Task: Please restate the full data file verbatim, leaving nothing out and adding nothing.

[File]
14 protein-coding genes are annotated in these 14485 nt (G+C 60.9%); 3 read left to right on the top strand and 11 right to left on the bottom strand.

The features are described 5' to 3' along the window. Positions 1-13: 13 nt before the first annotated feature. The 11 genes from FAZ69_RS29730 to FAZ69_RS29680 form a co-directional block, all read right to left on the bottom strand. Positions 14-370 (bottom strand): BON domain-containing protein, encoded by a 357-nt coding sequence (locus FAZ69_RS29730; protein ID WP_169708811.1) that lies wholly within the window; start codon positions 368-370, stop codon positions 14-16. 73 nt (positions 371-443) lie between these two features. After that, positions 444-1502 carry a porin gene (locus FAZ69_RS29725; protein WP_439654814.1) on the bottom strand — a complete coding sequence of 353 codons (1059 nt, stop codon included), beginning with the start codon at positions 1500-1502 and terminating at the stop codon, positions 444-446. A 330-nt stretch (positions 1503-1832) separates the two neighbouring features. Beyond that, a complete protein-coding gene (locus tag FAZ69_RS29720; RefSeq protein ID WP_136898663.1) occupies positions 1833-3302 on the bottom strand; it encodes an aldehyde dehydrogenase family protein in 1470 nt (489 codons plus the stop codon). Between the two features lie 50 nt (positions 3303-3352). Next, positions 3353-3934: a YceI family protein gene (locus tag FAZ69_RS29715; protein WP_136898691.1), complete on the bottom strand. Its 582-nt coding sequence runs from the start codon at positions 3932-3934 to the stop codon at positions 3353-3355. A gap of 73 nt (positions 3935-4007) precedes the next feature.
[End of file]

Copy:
14 protein-coding genes are annotated in these 14485 nt (G+C 60.9%); 3 read left to right on the top strand and 11 right to left on the bottom strand.

The features are described 5' to 3' along the window. Positions 1-13: 13 nt before the first annotated feature. The 11 genes from FAZ69_RS29730 to FAZ69_RS29680 form a co-directional block, all read right to left on the bottom strand. Positions 14-370 (bottom strand): BON domain-containing protein, encoded by a 357-nt coding sequence (locus FAZ69_RS29730; protein ID WP_169708811.1) that lies wholly within the window; start codon positions 368-370, stop codon positions 14-16. 73 nt (positions 371-443) lie between these two features. After that, positions 444-1502 carry a porin gene (locus FAZ69_RS29725; protein WP_439654814.1) on the bottom strand — a complete coding sequence of 353 codons (1059 nt, stop codon included), beginning with the start codon at positions 1500-1502 and terminating at the stop codon, positions 444-446. A 330-nt stretch (positions 1503-1832) separates the two neighbouring features. Beyond that, a complete protein-coding gene (locus tag FAZ69_RS29720; RefSeq protein ID WP_136898663.1) occupies positions 1833-3302 on the bottom strand; it encodes an aldehyde dehydrogenase family protein in 1470 nt (489 codons plus the stop codon). Between the two features lie 50 nt (positions 3303-3352). Next, positions 3353-3934: a YceI family protein gene (locus tag FAZ69_RS29715; protein WP_136898691.1), complete on the bottom strand. Its 582-nt coding sequence runs from the start codon at positions 3932-3934 to the stop codon at positions 3353-3355. A gap of 73 nt (positions 3935-4007) precedes the next feature.